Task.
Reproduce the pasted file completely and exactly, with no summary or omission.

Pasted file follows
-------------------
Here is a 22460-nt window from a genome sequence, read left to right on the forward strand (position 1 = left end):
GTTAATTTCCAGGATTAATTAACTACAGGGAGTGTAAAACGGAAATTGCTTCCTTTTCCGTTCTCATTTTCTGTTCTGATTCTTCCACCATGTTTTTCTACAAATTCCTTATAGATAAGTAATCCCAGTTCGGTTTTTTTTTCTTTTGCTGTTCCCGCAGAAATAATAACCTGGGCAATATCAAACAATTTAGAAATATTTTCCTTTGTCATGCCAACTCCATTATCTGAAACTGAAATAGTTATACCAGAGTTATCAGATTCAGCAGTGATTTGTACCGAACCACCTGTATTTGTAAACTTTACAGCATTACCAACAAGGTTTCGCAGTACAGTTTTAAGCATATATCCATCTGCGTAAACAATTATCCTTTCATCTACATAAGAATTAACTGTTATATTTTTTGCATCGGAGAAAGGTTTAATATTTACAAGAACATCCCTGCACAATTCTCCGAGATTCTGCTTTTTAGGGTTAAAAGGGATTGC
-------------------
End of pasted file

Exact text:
Here is a 22460-nt window from a genome sequence, read left to right on the forward strand (position 1 = left end):
GTTAATTTCCAGGATTAATTAACTACAGGGAGTGTAAAACGGAAATTGCTTCCTTTTCCGTTCTCATTTTCTGTTCTGATTCTTCCACCATGTTTTTCTACAAATTCCTTATAGATAAGTAATCCCAGTTCGGTTTTTTTTTCTTTTGCTGTTCCCGCAGAAATAATAACCTGGGCAATATCAAACAATTTAGAAATATTTTCCTTTGTCATGCCAACTCCATTATCTGAAACTGAAATAGTTATACCAGAGTTATCAGATTCAGCAGTGATTTGTACCGAACCACCTGTATTTGTAAACTTTACAGCATTACCAACAAGGTTTCGCAGTACAGTTTTAAGCATATATCCATCTGCGTAAACAATTATCCTTTCATCTACATAAGAATTAACTGTTATATTTTTTGCATCGGAGAAAGGTTTAATATTTACAAGAACATCCCTGCACAATTCTCCGAGATTCTGCTTTTTAGGGTTAAAAGGGATTGC